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How to Fall in Love with Whisky

By: Chris Kitson

Posted on 05 October 2016

Only Drink Good Whisky

It seems so obvious, but there aren’t many worse drinks than a bad Scotch. If it’s under 40% ABV, and doesn’t tell you anything about the liquid inside, it isn’t the bottle to win you over. This doesn’t mean you can only buy super-premium whisky, but stay clear of the bargain shelves.

Just Add Water

Most distilleries bottle their Whisky between 40-45% ABV, but before that it sits at a Cask Strength closer to 65%. Aside from the special cask strength releases, all whisky is blended with water to get it down to a more palatable level of alcohol.

So the fact that there are people who consider watering your whisky to be a cardinal sin has always confused me.

If 40% is too strong for your palate, add water drop by drop until it no longer burns. It’s a drink enjoy, not a challenge for your taste buds!


Find the Right Style for You

The classic styles of fruity Speysides and Smoky Islays still persist, but modern producers are doing their best to cater for all tastes.

If you want the light, aromatic quality of an Islay without the peat smoke, Bruichladdich produce an unpeated beauty. If you want treacle and raisin notes just look for anything finished in a Pedro Ximenez cask.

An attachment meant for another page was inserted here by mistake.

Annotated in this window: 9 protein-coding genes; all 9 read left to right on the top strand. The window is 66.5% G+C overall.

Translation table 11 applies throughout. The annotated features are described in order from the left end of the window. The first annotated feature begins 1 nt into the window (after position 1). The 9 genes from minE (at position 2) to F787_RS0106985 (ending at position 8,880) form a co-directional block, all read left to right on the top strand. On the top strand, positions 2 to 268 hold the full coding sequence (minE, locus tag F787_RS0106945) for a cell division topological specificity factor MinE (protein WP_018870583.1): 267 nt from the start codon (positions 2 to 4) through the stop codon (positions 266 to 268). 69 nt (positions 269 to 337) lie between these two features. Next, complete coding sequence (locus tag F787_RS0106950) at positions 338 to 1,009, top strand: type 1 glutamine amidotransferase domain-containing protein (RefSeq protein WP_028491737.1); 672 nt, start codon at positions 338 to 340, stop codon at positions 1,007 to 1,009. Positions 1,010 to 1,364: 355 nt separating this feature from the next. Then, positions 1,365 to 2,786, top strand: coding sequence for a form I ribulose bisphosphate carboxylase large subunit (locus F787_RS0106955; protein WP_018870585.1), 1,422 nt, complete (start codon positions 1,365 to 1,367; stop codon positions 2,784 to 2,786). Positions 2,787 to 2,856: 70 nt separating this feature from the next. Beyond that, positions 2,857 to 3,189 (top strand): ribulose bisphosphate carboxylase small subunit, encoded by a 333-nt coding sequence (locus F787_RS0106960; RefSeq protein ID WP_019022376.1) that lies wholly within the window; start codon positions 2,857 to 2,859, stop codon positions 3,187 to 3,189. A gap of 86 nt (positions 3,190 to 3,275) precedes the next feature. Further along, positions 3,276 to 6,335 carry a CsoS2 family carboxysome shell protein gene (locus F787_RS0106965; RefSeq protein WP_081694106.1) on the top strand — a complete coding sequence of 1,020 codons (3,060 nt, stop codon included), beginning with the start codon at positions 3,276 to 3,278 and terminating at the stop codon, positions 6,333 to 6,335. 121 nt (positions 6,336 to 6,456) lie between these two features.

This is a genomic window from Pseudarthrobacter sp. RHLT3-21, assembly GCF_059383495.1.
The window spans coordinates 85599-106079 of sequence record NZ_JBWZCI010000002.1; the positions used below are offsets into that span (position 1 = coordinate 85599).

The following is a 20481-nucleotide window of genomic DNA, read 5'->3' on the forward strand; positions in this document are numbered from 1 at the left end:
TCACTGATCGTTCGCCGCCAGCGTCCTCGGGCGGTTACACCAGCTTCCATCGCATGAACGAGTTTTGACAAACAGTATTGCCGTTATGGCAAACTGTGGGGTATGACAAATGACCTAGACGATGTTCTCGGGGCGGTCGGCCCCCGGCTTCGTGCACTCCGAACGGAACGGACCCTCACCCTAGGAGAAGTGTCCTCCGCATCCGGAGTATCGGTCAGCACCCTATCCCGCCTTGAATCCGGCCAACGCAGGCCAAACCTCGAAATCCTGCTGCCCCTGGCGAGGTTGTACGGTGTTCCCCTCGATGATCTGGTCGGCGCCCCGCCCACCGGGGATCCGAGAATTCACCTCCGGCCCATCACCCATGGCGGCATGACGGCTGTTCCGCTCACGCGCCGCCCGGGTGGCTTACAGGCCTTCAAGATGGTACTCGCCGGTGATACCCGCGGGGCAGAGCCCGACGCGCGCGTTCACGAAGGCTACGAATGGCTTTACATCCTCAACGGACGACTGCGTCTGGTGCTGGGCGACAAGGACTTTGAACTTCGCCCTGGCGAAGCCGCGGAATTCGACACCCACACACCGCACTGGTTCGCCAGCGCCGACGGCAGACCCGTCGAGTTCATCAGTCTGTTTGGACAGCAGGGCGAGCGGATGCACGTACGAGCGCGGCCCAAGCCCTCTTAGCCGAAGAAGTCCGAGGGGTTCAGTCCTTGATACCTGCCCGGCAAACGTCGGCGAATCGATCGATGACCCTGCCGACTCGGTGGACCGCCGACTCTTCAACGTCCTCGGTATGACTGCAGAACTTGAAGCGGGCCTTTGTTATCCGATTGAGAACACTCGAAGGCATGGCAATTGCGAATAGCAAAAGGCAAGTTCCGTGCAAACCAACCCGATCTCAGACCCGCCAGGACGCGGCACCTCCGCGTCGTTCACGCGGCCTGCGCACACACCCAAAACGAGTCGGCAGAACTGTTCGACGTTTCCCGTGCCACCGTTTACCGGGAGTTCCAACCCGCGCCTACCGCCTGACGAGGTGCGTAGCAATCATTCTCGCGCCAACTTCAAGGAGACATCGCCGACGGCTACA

Most of all, try different styles next to each other. A tasting kit, or visit to a specialist whisky bar, would both be a perfect place to start.

Embrace the Blend

For some, Single Malt is the only way, and the word “blend” on a whiskey bottle is nothing more than a label of poor quality.

Nothing could be further from the truth.

Single Malt means that the whisky is made entirely at one distillery, using only malted barley. It’s no guarantee to the quality of that distillery, or the barley used. So, for me, it’s become a meaningless term when looking for a great bottle.

Blending together whisky from multiple distilleries, even across regions of Scotland, can create some of the most interesting, well-balanced whisky you’ll ever drink.

A heavily peated Islay might be too much for some. But a small amount blended into a honeyed highland, with some grain whisky added in for spice? Now you’ve got a touch of smoke surrounded by other flavours. Sound appealing? Well that whisky would have to be labelled as “Blended Whisky” even if it was made to world-class level.

Whisky doesn’t need to be scary. Try these tips, and before you know it you’ll have a shelf full of bottles. Next, you won’t settle for anything less than the most heavily peated, cask-strength limited releases.

Don’t say I didn’t warn you.

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